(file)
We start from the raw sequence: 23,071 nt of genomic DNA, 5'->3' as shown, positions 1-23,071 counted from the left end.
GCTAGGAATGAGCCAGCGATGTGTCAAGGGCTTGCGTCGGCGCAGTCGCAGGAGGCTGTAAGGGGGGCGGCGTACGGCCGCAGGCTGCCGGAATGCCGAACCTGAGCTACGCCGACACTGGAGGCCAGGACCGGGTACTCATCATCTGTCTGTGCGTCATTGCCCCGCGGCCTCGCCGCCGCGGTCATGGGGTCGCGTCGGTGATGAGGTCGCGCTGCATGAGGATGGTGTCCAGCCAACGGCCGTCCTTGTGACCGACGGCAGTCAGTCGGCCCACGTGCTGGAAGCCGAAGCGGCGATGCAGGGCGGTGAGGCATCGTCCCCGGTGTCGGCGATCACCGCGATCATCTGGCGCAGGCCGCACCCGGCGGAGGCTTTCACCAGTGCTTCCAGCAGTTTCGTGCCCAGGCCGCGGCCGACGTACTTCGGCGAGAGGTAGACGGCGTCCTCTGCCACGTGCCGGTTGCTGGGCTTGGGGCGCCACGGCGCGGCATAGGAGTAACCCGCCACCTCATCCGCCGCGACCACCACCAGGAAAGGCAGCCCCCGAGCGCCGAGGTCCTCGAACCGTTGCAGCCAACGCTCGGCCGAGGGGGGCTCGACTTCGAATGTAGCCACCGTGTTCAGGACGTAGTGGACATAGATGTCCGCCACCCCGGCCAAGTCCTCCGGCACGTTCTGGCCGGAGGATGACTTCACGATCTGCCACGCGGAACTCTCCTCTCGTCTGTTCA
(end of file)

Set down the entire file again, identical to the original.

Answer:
We start from the raw sequence: 23,071 nt of genomic DNA, 5'->3' as shown, positions 1-23,071 counted from the left end.
GCTAGGAATGAGCCAGCGATGTGTCAAGGGCTTGCGTCGGCGCAGTCGCAGGAGGCTGTAAGGGGGGCGGCGTACGGCCGCAGGCTGCCGGAATGCCGAACCTGAGCTACGCCGACACTGGAGGCCAGGACCGGGTACTCATCATCTGTCTGTGCGTCATTGCCCCGCGGCCTCGCCGCCGCGGTCATGGGGTCGCGTCGGTGATGAGGTCGCGCTGCATGAGGATGGTGTCCAGCCAACGGCCGTCCTTGTGACCGACGGCAGTCAGTCGGCCCACGTGCTGGAAGCCGAAGCGGCGATGCAGGGCGGTGAGGCATCGTCCCCGGTGTCGGCGATCACCGCGATCATCTGGCGCAGGCCGCACCCGGCGGAGGCTTTCACCAGTGCTTCCAGCAGTTTCGTGCCCAGGCCGCGGCCGACGTACTTCGGCGAGAGGTAGACGGCGTCCTCTGCCACGTGCCGGTTGCTGGGCTTGGGGCGCCACGGCGCGGCATAGGAGTAACCCGCCACCTCATCCGCCGCGACCACCACCAGGAAAGGCAGCCCCCGAGCGCCGAGGTCCTCGAACCGTTGCAGCCAACGCTCGGCCGAGGGGGGCTCGACTTCGAATGTAGCCACCGTGTTCAGGACGTAGTGGACATAGATGTCCGCCACCCCGGCCAAGTCCTCCGGCACGTTCTGGCCGGAGGATGACTTCACGATCTGCCACGCGGAACTCTCCTCTCGTCTGTTCA